USC Viterbi School of Engineering develop nano-sized molecular device for healing cancer, heart disease

The device provides ultra-fast, 3D, high resolution imaging of neural networks which can be used for other researchers testing effects of new drugs or changes in body conditions like pressure and oxygen

researchers, USC Viterbi School of Engineering, nano-sized, molecular device, heal, cancer, heart disease, The Armani Lab
The triangle-shaped device is made of two small, connected molecules — much smaller than a virus and similar to the diameter of a DNA strand.

Researchers at the University of Southern California Viterbi School of Engineering (USC Viterbi School of Engineering) has developed nano-sized molecular device to record bioelectric fields of cells and tissues for healing and potentially combatting cancer and heart disease.

The triangle-shaped device is made of two small, connected molecules — much smaller than a virus and similar to the diameter of a DNA strand.

According to researchers, a bioelectrical current, which is the current that runs between our cells, is essential for our ability to think, to communicate, and to walk. In addition, there is a growing body of evidence that recording and altering the bioelectric fields of cells and tissue plays a vital role in wound healing and even potentially fighting diseases like cancer and heart disease.

The work, published in the Journal of Materials Chemistry C, was spearheaded by USC Viterbi professors Andrea Armani and Rehan Kapadia. The lead authors include Yingmu Zhang, a postdoctoral researcher in the Mork Department of Chemical Engineering and Material Science; and Jinghan He, a Ph D candidate in the USC Department of Chemistry. Co-authors include Patrick Saris, USC Viterbi postdoctoral researcher; and Hyun Uk Chae and Subrata Das, Ph D candidates in the Ming Hsieh Department of Electrical and Computer Engineering.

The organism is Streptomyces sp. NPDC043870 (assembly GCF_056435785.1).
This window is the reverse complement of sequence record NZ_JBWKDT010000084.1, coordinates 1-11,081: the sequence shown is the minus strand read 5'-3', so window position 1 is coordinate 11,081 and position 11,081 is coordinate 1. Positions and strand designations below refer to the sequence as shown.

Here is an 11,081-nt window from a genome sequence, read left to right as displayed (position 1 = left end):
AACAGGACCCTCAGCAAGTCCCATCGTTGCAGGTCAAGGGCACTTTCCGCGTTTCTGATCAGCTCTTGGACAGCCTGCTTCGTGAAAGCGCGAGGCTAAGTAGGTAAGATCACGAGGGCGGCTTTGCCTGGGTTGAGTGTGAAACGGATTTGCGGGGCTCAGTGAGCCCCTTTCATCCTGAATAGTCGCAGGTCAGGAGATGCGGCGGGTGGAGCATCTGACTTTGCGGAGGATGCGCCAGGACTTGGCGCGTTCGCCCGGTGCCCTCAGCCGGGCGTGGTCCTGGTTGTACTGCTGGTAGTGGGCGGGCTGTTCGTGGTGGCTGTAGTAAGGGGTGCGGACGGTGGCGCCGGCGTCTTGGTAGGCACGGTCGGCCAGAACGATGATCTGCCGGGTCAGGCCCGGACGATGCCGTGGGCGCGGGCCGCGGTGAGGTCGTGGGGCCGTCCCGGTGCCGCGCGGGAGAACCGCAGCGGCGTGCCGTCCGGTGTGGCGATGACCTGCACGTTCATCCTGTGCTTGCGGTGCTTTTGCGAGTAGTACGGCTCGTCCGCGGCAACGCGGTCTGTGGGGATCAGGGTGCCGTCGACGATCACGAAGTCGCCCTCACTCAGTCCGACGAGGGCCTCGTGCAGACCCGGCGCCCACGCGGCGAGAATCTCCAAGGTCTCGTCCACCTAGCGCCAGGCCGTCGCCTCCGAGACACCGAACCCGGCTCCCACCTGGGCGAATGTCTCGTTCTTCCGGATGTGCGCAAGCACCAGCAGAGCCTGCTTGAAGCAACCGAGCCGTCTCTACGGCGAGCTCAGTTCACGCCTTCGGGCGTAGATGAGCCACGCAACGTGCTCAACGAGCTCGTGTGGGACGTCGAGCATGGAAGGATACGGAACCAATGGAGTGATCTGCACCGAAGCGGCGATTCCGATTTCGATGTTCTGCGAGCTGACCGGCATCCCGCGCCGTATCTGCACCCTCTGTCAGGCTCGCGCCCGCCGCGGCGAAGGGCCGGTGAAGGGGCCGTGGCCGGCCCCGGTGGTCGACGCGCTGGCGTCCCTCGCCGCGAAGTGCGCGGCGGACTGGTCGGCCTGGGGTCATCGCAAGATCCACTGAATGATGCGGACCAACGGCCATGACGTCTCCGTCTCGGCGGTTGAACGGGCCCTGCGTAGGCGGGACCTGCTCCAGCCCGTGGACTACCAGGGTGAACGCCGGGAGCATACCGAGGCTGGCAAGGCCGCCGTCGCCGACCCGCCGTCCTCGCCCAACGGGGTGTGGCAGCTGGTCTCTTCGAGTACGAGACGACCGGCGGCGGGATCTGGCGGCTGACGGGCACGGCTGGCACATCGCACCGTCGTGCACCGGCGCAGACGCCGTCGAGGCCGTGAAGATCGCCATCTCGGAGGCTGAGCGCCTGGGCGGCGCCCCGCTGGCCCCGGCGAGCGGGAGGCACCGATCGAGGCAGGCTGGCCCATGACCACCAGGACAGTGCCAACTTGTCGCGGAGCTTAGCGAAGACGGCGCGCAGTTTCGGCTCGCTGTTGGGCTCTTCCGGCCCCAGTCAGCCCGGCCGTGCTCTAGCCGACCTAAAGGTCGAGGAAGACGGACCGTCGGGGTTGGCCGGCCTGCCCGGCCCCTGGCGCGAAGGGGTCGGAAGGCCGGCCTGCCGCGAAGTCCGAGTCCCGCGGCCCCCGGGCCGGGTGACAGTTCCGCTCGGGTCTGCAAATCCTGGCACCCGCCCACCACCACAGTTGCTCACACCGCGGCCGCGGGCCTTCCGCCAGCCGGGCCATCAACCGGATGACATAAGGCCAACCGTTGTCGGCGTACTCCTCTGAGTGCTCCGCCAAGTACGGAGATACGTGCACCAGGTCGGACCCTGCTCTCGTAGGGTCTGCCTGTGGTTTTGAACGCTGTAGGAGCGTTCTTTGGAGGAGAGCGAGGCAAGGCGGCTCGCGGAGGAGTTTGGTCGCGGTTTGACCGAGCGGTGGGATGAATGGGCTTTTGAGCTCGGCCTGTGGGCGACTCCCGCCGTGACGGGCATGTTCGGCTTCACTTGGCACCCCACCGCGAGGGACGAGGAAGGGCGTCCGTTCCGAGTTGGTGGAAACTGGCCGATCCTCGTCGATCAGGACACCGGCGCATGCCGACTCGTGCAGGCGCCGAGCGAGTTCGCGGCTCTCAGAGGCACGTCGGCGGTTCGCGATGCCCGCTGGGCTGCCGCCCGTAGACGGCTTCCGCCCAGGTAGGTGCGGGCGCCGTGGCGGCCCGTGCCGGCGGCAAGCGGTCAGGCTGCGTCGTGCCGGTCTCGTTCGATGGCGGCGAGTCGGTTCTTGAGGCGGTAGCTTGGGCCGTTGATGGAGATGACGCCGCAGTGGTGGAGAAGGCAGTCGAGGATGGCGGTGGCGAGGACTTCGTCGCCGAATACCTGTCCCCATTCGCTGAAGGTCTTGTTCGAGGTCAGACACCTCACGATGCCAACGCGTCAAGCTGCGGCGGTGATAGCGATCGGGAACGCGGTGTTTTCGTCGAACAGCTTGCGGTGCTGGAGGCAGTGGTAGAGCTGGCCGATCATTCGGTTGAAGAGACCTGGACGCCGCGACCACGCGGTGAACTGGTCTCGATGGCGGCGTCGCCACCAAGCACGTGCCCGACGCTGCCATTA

The Armani Lab was responsible for creating the new organic molecule, while the Kapadia Lab played a key role in testing how efficiently the “modifier” was generating electricity when activated by light.

In addition, because the reporter molecule may be inserted into tissue, it has the potential to monitor electric fields non-invasively, enabling ultra-fast, three-dimensional, high-resolution imaging of neural networks.

This can be extremely useful for other researchers who are investigating the impact of new medications or changes in environmental factors such as pressure and oxygen. For the first time, unlike many earlier technologies, it will accomplish this without causing damage to healthy cells and tissue or necessitating genetic alteration of the system.

“This multi-functional imaging agent is already compatible with existing microscopes,” said Armani, the Ray Irani Chair in Chemical Engineering and Materials Science, further adding that it will enable a wide range of researchers — from biology to neuroscience to physiology — to ask new types of questions about biological systems and their response to different stimuli: drugs and environmental factors. The new frontiers are endless.

Next steps for this multi-functional new molecule include testing on neurons and even bacteria. USC scientist Moh El-Naggar, a collaborator, has previously demonstrated the ability of microbial communities to transfer electrons between cells and across relatively long distances — with huge implications for harvesting biofuels.

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